Or maybe there’s something else. The Holy Spirit has gifted us with the languages and ability to reach peoples of all ages, races, creeds, and contexts. And yet we don’t seem to be doing the best job of that. It’s not as though the Holy Spirit has stopped working or just isn’t around anymore. But something is different than it was on the first day of the church. And what’s different is us.

We have the gift of languages. Even if we can’t speak Swahili or Portuguese or anything like that, we can speak to people who would hear the good news in a different way than we do. Through the Holy Spirit that comes as fire and wind, we can speak as many languages as there are peoples.

But we aren’t. We aren’t speaking new languages – not loudly, not boldly. Instead of acting like we’re on fire with passion for the Gospel, we often act like the disciples before Pentecost, scared and silent, stuck up in the safety of our room, our comfort zone, with no one to worry about but ourselves.

But that’s not who we are called to be. We are called to run out of the safety and security of our walls, to speak loudly of God’s love, and to do so in ways that may be unfamiliar to us, in the hopes that the language we speak resonates with others.

When God sent the Spirit, began the church, the Holy One didn’t demand that all peoples hear the good news in the one true language of Aramaic, Greek, or Hebrew. No - the good news came to the people in their language. As children of the reformation, we can appreciate that God’s living word is one that is meant to be spoken in the language of the people - whatever that language may be.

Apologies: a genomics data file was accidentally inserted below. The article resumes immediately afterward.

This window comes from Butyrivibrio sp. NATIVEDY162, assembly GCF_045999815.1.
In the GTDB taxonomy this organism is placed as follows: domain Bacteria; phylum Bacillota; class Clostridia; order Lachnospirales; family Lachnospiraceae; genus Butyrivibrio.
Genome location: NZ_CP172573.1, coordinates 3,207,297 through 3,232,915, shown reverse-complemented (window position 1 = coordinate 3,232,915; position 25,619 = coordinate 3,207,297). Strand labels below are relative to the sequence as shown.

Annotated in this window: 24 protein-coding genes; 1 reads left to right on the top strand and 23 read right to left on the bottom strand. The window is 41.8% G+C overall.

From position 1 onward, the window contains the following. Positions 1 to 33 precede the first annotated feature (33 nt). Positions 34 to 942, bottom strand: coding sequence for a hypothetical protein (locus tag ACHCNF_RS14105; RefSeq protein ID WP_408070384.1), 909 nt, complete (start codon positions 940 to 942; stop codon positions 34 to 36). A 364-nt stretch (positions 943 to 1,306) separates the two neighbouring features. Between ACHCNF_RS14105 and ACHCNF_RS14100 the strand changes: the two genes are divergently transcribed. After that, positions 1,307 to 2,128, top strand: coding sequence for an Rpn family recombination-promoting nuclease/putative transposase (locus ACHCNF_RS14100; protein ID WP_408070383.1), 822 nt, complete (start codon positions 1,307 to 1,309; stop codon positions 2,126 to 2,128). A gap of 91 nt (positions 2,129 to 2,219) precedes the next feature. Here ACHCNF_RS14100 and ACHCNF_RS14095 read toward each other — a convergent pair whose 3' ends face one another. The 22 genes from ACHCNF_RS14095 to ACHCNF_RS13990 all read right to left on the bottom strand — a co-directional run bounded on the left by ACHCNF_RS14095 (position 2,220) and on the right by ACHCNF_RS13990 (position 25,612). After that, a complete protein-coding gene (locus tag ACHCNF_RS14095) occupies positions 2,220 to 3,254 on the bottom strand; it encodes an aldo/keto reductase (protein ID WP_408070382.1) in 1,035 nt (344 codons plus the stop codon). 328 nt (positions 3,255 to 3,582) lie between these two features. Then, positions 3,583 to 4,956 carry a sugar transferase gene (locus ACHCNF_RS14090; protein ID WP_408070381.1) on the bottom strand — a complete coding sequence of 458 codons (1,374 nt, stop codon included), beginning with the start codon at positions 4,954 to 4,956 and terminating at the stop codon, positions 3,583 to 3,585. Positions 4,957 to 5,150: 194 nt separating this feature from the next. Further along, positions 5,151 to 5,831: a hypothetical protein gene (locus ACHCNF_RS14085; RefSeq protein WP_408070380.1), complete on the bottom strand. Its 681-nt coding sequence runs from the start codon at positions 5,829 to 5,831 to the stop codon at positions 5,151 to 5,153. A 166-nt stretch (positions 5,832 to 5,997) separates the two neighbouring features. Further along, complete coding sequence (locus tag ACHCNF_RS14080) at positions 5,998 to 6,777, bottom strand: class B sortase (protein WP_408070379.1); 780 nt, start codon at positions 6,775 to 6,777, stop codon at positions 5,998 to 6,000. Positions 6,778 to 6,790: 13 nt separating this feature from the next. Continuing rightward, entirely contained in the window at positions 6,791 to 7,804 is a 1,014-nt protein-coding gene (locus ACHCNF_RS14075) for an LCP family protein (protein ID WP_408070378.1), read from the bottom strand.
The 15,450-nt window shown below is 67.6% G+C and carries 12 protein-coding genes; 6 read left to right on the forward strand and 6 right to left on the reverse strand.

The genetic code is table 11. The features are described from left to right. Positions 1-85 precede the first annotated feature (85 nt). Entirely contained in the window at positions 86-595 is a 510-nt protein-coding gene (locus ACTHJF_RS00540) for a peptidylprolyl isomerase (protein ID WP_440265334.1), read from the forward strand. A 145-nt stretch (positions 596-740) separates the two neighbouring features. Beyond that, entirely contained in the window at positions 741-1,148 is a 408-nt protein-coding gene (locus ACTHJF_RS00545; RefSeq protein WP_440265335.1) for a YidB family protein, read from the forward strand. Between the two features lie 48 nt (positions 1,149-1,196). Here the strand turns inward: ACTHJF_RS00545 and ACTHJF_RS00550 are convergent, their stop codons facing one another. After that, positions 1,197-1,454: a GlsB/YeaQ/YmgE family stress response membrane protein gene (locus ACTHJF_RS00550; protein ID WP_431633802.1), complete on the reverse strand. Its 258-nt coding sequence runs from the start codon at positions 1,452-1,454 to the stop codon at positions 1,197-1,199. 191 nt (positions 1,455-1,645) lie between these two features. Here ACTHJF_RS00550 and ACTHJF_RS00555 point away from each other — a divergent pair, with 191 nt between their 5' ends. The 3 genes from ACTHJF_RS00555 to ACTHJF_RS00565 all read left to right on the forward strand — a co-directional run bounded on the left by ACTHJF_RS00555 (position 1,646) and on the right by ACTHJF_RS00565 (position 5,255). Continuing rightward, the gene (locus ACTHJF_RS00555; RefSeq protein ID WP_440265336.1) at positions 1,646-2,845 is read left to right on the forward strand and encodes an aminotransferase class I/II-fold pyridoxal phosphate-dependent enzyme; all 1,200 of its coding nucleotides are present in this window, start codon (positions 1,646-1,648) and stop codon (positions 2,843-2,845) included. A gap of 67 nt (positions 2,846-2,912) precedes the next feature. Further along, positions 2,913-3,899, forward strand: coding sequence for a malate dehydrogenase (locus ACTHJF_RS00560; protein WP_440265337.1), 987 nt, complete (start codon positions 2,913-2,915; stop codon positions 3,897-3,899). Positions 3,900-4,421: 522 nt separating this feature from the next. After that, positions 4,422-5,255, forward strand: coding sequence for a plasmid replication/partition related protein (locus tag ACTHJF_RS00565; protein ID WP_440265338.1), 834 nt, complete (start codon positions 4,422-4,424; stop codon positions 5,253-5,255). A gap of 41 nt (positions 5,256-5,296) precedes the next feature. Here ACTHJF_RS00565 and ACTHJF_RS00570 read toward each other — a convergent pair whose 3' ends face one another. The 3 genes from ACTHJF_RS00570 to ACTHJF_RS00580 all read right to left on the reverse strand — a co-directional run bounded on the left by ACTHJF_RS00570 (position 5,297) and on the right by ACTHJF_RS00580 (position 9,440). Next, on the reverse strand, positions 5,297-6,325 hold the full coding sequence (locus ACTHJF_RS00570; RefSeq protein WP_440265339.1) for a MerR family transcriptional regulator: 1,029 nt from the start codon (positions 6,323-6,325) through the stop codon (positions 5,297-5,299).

We are called to speak new languages - not to demand that others learn ours.

The Good News is multicultural and multi-generational. So too must we be. While we - Covenant Presbyterian Church - cannot speak all the languages out there, we can learn a few more. We can learn to understand that brothers and sisters like those in our confirmation class hear and live out the Gospel in new ways and new words - though the Gospel is the same as it was in my generation or yours or yours. While we appreciate our way of worship or our way of education, our partnership with the Bedele congregation in Ethiopia reminds us that different practices and different priorities can still reflect the same faith.

I was talking with an acquaintance of mine the other night about not really being a morning person but managing to pretend reasonably well on Sunday mornings. He looked at me and said, “Yeah, what’s up with that? Why does church have to be in the morning?”

You know, I couldn’t think of a good answer.

That’s in part what I mean by speaking new languages. Maybe church doesn’t have to speak in the words of a morning service – other churches have services in the evenings, on different days. Maybe if we worshipped on Sunday evening this young adult would be more inclined to come since he didn’t have to get out of bed at an hour that in his language he would call too early. Or maybe if we learned to speak through mission instead of just hoping people will come to hear our speech in worship, or maybe if we were just bold enough to say “I love Jesus!,” without any shame, we would connect to those for whom our current language is just babble.